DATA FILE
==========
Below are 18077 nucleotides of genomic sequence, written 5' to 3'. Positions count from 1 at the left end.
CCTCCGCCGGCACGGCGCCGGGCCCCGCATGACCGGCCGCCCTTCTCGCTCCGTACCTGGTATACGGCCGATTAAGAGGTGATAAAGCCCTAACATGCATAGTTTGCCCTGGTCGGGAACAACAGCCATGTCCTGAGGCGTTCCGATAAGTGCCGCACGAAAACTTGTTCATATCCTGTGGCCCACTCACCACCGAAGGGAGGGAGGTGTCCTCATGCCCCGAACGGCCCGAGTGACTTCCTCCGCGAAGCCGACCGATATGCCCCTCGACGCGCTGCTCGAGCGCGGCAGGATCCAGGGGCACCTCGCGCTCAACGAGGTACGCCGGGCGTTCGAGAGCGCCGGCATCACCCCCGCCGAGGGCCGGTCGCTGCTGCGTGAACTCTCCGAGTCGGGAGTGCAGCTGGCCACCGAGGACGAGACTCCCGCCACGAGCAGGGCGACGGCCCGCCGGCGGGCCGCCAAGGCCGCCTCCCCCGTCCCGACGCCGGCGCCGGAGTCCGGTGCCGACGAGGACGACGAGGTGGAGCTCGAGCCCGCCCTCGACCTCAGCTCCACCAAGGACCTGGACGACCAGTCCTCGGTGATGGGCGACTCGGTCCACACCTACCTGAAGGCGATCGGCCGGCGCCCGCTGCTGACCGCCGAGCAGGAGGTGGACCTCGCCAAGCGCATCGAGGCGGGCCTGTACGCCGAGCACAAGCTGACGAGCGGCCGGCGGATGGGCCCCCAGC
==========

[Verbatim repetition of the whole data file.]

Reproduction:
Below are 18077 nucleotides of genomic sequence, written 5' to 3'. Positions count from 1 at the left end.
CCTCCGCCGGCACGGCGCCGGGCCCCGCATGACCGGCCGCCCTTCTCGCTCCGTACCTGGTATACGGCCGATTAAGAGGTGATAAAGCCCTAACATGCATAGTTTGCCCTGGTCGGGAACAACAGCCATGTCCTGAGGCGTTCCGATAAGTGCCGCACGAAAACTTGTTCATATCCTGTGGCCCACTCACCACCGAAGGGAGGGAGGTGTCCTCATGCCCCGAACGGCCCGAGTGACTTCCTCCGCGAAGCCGACCGATATGCCCCTCGACGCGCTGCTCGAGCGCGGCAGGATCCAGGGGCACCTCGCGCTCAACGAGGTACGCCGGGCGTTCGAGAGCGCCGGCATCACCCCCGCCGAGGGCCGGTCGCTGCTGCGTGAACTCTCCGAGTCGGGAGTGCAGCTGGCCACCGAGGACGAGACTCCCGCCACGAGCAGGGCGACGGCCCGCCGGCGGGCCGCCAAGGCCGCCTCCCCCGTCCCGACGCCGGCGCCGGAGTCCGGTGCCGACGAGGACGACGAGGTGGAGCTCGAGCCCGCCCTCGACCTCAGCTCCACCAAGGACCTGGACGACCAGTCCTCGGTGATGGGCGACTCGGTCCACACCTACCTGAAGGCGATCGGCCGGCGCCCGCTGCTGACCGCCGAGCAGGAGGTGGACCTCGCCAAGCGCATCGAGGCGGGCCTGTACGCCGAGCACAAGCTGACGAGCGGCCGGCGGATGGGCCCCCAGC